- Gemstones: Argillite
- Artists: Gryn White
- Totem Symbols: Hawk, Moon
- Styles: Canadian First Nations, Gemstone Jewelry
- Categories: Pendants
The Moon is seen in Northwest Coast mythology as a guardian and protector of the people, one of the most powerful beings. He acts as guide, and timekeeper, giving good luck and abundance to the people. The moon is often seen in a Ravens mouth which depicts a creation myth where the Raven releases the sun, moon, and stars into the sky. An eclipse is said to be a Codfish trying to swallow the moon.
The Hawk is a symbol of strength and courage. Many tribes honour the Hawk before conflict, believing it will offer protection in war. It is seen to have the power of far reaching observation and foresight, guiding you on when to take the lead.
Argilite is a fine-grained sedimentary rock, often called “black slate”, and is renowned by the Haida nation for carving. The Haida began carving argillite in response to the early curio trade of the 1820's, allowing them to trade with early European explorers and settlers. Soon the artistic accomplishments of the Haida in the use of materials such as wood, horn, and stone included this new medium. While argillite used to be known as a form of tourist art, it has grown to become one of the most sought after art forms in North American First Nations art. Even today, argillite continues to be carved exclusively by Haida artists both on Haida Gwaii and in the Vancouver and Victoria areas.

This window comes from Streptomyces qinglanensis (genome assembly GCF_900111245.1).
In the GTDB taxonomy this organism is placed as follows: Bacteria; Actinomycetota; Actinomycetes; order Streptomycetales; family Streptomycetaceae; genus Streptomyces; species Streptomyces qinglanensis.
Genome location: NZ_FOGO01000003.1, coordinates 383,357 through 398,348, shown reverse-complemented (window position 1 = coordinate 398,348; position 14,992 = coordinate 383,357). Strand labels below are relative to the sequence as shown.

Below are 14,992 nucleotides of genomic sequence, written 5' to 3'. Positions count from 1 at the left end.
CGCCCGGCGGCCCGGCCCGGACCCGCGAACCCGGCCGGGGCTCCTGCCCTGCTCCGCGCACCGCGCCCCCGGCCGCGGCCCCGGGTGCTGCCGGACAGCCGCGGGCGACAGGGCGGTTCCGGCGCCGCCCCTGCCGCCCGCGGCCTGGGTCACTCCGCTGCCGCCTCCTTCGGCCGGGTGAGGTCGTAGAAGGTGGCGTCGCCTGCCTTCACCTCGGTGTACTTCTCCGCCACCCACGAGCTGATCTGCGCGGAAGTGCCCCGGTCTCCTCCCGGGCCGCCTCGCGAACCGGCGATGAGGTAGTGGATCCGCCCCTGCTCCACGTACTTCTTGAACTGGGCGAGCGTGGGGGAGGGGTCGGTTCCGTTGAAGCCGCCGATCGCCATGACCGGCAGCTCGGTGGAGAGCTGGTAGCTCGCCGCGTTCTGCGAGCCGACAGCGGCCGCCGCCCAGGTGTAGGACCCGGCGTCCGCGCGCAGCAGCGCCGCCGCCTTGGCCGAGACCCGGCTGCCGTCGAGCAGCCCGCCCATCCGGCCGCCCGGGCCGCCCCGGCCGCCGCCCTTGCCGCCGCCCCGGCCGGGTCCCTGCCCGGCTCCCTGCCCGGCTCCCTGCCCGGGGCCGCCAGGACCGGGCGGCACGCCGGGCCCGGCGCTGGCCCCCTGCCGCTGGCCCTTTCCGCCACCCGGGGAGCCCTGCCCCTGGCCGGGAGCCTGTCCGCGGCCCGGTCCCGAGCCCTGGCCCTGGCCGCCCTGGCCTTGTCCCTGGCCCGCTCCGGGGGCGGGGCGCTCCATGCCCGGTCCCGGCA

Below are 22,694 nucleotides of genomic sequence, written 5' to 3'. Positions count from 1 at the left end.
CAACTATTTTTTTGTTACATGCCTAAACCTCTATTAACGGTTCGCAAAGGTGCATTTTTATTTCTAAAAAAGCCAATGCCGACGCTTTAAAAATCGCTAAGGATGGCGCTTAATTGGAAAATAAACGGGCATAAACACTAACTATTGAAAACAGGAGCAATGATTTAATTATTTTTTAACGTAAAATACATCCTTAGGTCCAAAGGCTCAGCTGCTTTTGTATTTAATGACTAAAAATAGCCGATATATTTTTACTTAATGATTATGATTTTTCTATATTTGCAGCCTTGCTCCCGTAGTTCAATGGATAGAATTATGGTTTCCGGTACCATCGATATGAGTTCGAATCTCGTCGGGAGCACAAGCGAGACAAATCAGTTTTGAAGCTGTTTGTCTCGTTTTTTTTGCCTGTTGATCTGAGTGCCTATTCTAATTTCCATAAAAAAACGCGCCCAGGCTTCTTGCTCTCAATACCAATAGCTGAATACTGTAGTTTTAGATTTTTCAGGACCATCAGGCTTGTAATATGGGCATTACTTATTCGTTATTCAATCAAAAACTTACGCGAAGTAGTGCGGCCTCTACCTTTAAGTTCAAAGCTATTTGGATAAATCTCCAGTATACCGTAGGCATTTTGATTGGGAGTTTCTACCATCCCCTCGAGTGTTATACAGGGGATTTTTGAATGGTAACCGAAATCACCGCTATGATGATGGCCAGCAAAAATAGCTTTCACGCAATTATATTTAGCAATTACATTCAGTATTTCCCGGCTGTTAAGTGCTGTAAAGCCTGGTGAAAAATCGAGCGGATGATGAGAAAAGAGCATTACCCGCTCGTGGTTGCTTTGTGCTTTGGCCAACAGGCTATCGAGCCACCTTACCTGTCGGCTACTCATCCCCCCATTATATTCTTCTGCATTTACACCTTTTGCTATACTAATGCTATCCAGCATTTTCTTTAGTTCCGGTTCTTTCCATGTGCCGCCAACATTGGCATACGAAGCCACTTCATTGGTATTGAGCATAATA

Gryn White’s aboriginal name is Duugwi, means “Strong Haida”, and he has descended from an impressive lineage of renowned artists. His great-great grandfather is Charles Edenshaw (1839-1920), a chief of the StA’stas Eagle clan and who was considered the most influential Haida artist of his time. Gryn has been carving since 2002, and learned many of his skills through his father, Greg Lightbown While. Gryn works with a variety of media, he is well-known for his argillite carving. In recent years, he has become proficient in inlay work. In 2008, he was one of fourteen argillite carvers featured in the book Breathing Stone by Carol Sheehan.